The Government has made the UK the first European country to allow cars to drive themselves on public roads, after it gave Ford permission to activate its BlueCruise system.
Although they will be able to take their hands off the wheel, drivers will still need to pay attention to what the vehicle is doing. A warning system will be in place if internal cameras detect that the driver is not paying attention to the road ahead.
The Department for Transport gave Ford the go-ahead to launch BlueCruise, which is only available on the 2023 Ford Mustang Mach-E, a pure electric vehicle costing upwards of £50,000.
At a monthly cost of £17.99, BlueCruise will control acceleration, steering, braking and lane positioning, as well as maintain safe and consistent distances to vehicles ahead.
The system works by monitoring road markings, speed signs and evolving traffic conditions and will operate up to a maximum speed of 80mph.
2,300 miles of motorways have been given the go ahead for the BlueCruise to travel on, the vast majority of Britain’s network, meaning, in theory, a car could drive from Exeter all the way up to Perth without human intervention.
Drivers will have their eyes monitored by an infrared camera to make sure they’re keeping their eyes on the road. Warning messages will be displayed on the dashboard if it detects a driver is not paying attention, followed by audible alerts and then automatic slowing of the vehicle.
The same process happens if a vehicle leaves a motorway.
Lisa Brankin, Ford’s managing director for the UK and Ireland, said the system makes motorway driving “a more comfortable experience” – though safety fears remain.
Back in 2019 the RAC conducted a study, based on University of Nottingham research, which suggested that many motorists using self-driving technology would not be prepared to take over control when needed.
Government research suggests delays may rise up to 85 per cent from 2025 to 2060 if self-driving cars become commonplace, adding other hurdles the technology faces.
Fully self-driving cars remain banned on public roads in the UK apart from during government-approved trials. Legislation to approve full-autonomy could be introduced as early as 2025.
In the meantime, Britain is experiencing with the technology. A couple of self-driving Nissan electric cars were trialled on busy A roads in London last month and on 15 May, Scotland will set five autonomous buses loose over the Firth of Forth.
The buses will feature a “Level 4” assistance system, placing them further towards full autonomy than the Mustang, though human “drivers” will be on board for safety. There are six levels of autonomous driving, as defined by the Society of Automotive Engineers.
There are six levels of autonomous driving. Warning lights and automatic emergency braking are features of Level 0, while a car that is able to drive itself represents Level 5. Pedals and steering wheels need not be installed in cars Level 4 and up.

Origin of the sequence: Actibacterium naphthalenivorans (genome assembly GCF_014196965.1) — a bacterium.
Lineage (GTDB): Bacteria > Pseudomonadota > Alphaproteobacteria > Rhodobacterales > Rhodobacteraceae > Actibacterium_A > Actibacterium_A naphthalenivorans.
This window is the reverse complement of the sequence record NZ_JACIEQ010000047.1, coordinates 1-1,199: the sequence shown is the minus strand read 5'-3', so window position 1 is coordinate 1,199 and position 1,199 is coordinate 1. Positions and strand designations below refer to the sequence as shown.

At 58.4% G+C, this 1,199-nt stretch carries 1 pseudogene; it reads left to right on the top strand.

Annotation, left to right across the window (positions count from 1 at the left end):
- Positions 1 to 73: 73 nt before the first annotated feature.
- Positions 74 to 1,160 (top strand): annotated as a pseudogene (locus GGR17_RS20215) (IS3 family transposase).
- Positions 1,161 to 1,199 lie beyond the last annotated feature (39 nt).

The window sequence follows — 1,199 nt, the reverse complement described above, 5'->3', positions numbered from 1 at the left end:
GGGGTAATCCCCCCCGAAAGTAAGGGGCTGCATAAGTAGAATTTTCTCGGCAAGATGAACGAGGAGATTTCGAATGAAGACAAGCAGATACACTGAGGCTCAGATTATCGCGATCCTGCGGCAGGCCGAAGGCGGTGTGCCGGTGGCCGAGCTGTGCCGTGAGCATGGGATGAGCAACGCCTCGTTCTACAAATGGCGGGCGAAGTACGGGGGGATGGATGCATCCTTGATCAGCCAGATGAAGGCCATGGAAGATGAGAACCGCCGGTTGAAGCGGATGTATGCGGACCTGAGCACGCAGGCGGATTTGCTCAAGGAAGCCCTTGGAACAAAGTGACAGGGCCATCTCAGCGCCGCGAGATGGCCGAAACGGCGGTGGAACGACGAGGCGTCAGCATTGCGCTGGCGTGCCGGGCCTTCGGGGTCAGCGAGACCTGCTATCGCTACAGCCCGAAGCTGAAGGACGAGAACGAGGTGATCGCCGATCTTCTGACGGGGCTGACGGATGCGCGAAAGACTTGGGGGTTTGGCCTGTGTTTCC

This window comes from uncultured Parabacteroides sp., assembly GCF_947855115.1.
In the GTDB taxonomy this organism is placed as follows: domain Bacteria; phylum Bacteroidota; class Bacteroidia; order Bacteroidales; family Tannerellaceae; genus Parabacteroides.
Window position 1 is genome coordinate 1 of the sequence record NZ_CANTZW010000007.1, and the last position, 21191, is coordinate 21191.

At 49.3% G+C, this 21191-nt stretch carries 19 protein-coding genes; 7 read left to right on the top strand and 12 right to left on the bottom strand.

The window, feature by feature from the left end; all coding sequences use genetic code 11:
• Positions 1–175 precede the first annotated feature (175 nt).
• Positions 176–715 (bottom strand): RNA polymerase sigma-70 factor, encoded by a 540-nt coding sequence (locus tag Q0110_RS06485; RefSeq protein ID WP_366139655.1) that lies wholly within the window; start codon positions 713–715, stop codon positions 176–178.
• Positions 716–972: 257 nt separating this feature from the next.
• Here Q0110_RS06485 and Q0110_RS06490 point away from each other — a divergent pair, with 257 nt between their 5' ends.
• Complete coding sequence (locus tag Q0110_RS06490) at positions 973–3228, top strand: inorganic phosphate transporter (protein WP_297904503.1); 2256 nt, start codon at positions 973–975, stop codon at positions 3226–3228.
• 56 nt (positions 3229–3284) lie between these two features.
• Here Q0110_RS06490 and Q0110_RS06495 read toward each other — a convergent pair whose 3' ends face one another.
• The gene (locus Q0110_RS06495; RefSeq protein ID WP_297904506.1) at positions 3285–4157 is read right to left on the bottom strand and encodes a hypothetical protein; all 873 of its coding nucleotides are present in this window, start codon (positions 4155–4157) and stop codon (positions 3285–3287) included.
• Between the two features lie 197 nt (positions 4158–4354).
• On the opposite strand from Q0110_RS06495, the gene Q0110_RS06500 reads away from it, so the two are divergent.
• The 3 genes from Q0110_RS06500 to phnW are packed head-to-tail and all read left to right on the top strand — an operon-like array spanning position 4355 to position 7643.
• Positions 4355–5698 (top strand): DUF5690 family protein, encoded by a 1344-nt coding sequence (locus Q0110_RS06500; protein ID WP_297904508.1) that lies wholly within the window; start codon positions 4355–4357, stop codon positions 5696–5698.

Ford’s BlueCruise technology classes as a “Level 2” assistance system, which still requires a human driver to take control should something go wrong.
Test drives were conducted by Ford engineers to assess the ability of its latest assistance systems, including BlueCruise, covering 100,000 miles on European roads.
Test routes in Britain included hazards like faded lane markings, bad weather, and roadworks. BlueCruise will be added to more Ford vehicles “in the coming years,” according to Ford.
The US and Canada saw the system introduced last year. In the last couple of years, according to Ford, more than 190,000 Ford and Lincoln vehicles have covered more than 60 million miles using the technology with no accidents being reported.
Following the activation of Ford’s system on Thursday, Steve Gooding, director of the RAC Foundation, said: “Fully driverless cars offer the prospect of a big safety gain by removing the human errors behind so many crashes, but human error will still be with us while we have a mixed fleet of vehicles being driven as well as driving themselves.
“The technology being launched now is not fully autonomous, it is dependent on the driver being ready to intervene, and our research found that it is this ‘hand back’ to the driver that poses the biggest challenge.”
Mr Gooding also stressed the importance of drivers understanding the limits of their vehicles, particularly once they enter the second-hand market with no direct contact between manufacturers and owners.
He added: “Ironically, as we enter this new world of cars controlling themselves, drivers might actually need more training rather than less, so they fully understand a vehicle’s capabilities.”
AA president Edmund King predicted there will be “more changes in automotive technology in the next 10 years than we have seen in the last 50 years”.